Phase One, as Dean Torrence puts it, of Jan & Dean's California saga ended 13 years ago when Jan Berry slammed his brand new Corvette Sting Ray into the rear of a parked truck.The fiberglass body shattered, and Berry spent the next six years in a coma.

Phase Two began last August, when Jan & Dean rejoined their old teenage buddies, the Beach Boys, on tour, coming out in the middle of the show to sing two oldies they had added harmonies to in the early '60s: "Babara Ann" and "Fun, Fun, Fun."

"The question," says Torrence, who is 39 now, sitting in his hotel room in a bathing suit and running his fingers through his sun-bleached hair, "is what you consider an oldie. Our audiences today are under 20, so when 'Surf City' was a hit, they were barely walking. These songs don't sound old to them."

Jan & Dean are back on the road. They're in Washington specifically for two reasons: three sold-out nights at the Cellar Door, and a performance for the President's Committee to Hire the Handicapped.

In their prime, Jane & Dean were probably the truest exponents of the surf-sun-girls-parties California beach sound, even more than the now better-known Beach Boys. They had 10 gold records ("Little Old Lady From Pasadena," "Dead Man's Curve"), a more fanatical following than the Beach Boys, and were themselves caught up in the myth they were singing about.

"I suppose you could say we believed in it," says Dean. "Jan realyy was into cars, and I guess I loved the Southern California image. But everyone loved it. Our biggest following was in the South and the Midwest. I used to find better surfing clothes in Atlanta than in LA. It wa just a symbol of escapism, I guess. You think of the Rose Bowl, and all these people are bundled up in Michigan watching television, and the sky is blue and people have short-sleeved shirts on and they think, 'California, that must be paradise. There's snow on the ground here.'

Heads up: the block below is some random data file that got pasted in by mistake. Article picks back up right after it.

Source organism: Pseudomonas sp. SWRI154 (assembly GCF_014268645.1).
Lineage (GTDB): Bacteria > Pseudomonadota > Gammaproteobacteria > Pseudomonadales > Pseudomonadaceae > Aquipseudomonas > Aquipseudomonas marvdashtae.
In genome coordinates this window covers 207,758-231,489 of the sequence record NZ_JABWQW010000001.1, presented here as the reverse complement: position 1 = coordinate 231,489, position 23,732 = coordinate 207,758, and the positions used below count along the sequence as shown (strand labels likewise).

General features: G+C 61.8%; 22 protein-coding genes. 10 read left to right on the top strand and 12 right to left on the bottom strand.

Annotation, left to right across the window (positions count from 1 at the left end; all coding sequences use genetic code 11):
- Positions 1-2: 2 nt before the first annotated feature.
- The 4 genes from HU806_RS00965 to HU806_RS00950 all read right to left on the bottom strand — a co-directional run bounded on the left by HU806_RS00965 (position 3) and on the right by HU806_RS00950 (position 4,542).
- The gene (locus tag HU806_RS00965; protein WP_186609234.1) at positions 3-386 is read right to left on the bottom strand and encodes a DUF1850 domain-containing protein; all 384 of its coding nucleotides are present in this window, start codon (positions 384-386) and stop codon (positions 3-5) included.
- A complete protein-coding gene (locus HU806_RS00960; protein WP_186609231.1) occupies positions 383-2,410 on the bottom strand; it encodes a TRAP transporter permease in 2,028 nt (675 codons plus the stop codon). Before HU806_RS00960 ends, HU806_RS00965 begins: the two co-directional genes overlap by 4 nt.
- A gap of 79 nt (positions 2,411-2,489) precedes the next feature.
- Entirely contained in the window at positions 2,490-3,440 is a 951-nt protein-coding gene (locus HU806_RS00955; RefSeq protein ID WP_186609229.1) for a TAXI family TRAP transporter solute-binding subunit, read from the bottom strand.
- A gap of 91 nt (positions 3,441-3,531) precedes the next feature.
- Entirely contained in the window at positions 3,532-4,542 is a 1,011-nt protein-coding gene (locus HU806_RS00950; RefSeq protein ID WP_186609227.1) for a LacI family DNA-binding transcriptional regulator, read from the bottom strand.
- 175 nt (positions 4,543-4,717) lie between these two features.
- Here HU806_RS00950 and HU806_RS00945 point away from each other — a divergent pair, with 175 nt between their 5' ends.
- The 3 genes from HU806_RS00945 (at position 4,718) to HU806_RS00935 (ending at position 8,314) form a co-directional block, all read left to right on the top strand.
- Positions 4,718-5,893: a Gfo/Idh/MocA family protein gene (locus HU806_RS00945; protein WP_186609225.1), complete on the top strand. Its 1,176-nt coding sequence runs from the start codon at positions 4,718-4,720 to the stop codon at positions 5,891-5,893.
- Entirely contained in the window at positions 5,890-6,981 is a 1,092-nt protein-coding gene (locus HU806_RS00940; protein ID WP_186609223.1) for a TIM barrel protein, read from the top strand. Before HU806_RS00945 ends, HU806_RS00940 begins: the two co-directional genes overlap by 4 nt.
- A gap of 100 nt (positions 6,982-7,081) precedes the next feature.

"And cars. They're just part of the culture. You really can't get anywhere without them in Southern California. Gas could be $10 a gallon, and there'd still be lines."

All this car talk perks up Berry, who still upon occasion has some diffeiculty following conversations.

"I was driving in my Sting Ray late one night," he says, reciting the lyrics to 'Dead Man's Curve,' "When the XKE pulled up on the right."

He stops and smiles, saying, "In my mind I have to learn to handle the whole story, the accident thing."

Torrence smiles as Berry gets up to walk to his room.

"Sometimes," says Torrence, "I think that Jan just has no concept of time anymore - and then I remember the old days, and we were supposed to catch the last plane out of a town, and I'd be running and he was still in the bathtub.

"He's getting there. I let him drive me to our first date at the Roxy in LA. Some things dont't change. He's still a crazy driver." CAPTION: Picture, Jan Berry, left, and Dean Torrence; by James A. Parcell